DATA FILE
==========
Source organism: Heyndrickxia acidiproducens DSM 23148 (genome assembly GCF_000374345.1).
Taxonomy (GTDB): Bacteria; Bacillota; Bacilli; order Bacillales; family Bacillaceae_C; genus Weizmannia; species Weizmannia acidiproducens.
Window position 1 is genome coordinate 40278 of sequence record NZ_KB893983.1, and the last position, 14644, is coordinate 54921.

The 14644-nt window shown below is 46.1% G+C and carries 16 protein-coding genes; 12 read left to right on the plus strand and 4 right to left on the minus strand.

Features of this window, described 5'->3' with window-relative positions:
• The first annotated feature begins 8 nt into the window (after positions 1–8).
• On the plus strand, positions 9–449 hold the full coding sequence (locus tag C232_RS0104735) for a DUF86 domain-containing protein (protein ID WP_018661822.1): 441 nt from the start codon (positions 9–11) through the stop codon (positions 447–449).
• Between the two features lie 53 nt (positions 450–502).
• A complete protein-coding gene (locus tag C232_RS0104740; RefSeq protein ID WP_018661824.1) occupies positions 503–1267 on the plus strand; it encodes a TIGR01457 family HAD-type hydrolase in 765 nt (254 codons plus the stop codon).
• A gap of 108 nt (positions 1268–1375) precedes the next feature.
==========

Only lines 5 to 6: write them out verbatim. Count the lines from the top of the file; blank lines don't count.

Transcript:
Features of this window, described 5'->3' with window-relative positions:
• The first annotated feature begins 8 nt into the window (after positions 1–8).